What is a fond food memory growing up in Atlanta?

JOLENE BUTTS FREEMAN: “We have such memories!  You know before it was Macy’s it was Rich’s.  And you could get the best brownies ever from Rich’s Bakery.  The Rich’s Bakery puts any other to shame.”

MERCEDES MILLER: “I remember 6th grade, eating down at the Rich’s Bakery downtown – they used to have a tearoom, so you could go down and have lunch and tea and my mom took me down there when I graduated from 6th grade.”

JOLENE BUTTS FREEMAN: “And you were doin’ somethin’ – when you could go and shop and afford the clothes at Rich’s and have lunch in the tearoom.”  

Who are some other women who’ve inspired you?

JOLENE BUTTS FREEMAN: “I think the biggest inspiration to me was my mom.  My momma had a big heart – very loving, very giving.  She had a good, sweet spirit… until you pushed her.  And professionally, I would say my TV girls:  Monica Kaufman Pearson, Aungelique Proctor, Jaque Reid, and Shaunya Chavis.  I wrote Monica when I was 12 years old because I knew I wanted to be a TV reporter.  You know she wrote me back?  She wrote me back.  I told her I wanted to be a TV reporter and from that moment on I would call and check in and she always took my calls.  And we would talk, and I would tell her where I was and what I was doing and she would support me, ‘Jolene, you can do it.’”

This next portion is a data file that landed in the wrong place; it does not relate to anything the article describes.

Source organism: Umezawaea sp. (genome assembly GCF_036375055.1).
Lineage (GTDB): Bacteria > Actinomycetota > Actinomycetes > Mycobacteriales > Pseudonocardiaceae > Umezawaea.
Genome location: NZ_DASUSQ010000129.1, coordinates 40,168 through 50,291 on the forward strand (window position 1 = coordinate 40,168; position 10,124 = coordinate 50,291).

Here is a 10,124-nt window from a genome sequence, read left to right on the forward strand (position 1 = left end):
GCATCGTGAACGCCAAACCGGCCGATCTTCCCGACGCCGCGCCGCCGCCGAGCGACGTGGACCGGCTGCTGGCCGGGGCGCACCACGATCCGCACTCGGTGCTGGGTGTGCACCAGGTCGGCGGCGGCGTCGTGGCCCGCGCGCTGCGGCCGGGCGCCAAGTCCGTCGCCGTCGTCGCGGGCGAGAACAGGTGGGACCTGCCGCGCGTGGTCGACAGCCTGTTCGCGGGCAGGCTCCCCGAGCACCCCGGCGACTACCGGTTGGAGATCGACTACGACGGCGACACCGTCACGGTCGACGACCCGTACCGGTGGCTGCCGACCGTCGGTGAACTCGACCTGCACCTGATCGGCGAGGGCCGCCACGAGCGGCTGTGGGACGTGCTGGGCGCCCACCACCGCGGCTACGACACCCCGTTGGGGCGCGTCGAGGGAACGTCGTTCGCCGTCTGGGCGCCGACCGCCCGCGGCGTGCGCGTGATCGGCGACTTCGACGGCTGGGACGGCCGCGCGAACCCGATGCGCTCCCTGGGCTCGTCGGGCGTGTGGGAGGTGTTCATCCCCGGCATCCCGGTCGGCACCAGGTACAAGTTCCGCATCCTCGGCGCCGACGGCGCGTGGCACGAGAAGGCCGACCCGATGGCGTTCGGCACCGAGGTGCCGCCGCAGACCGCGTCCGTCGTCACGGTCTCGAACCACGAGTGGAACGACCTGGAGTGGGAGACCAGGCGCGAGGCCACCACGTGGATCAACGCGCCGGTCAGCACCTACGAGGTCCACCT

MERCEDES MILLER: “I have strong women in my life.  My mother and my grandmother.  They instilled in me that you don’t need anybody. You can make it on your own.  My mother was hard-working.  She was.  My family was the first generation to get out.  So, when my mother got out, she wanted me to go first.  My mother always made me feel like there was no limit to what I can do.  I could do anything.” 

How did you integrate motherhood with your professional success?

JOLENE BUTTS FREEMAN: “A good mother tunes in to her children.  Make them a part of your community work.  It gives them an opportunity - you teach them early the importance of giving back.  Whether it’s through community service, whether it’s meeting folks in the community – and we need to do that as African Americans, Black women – we need to do that.”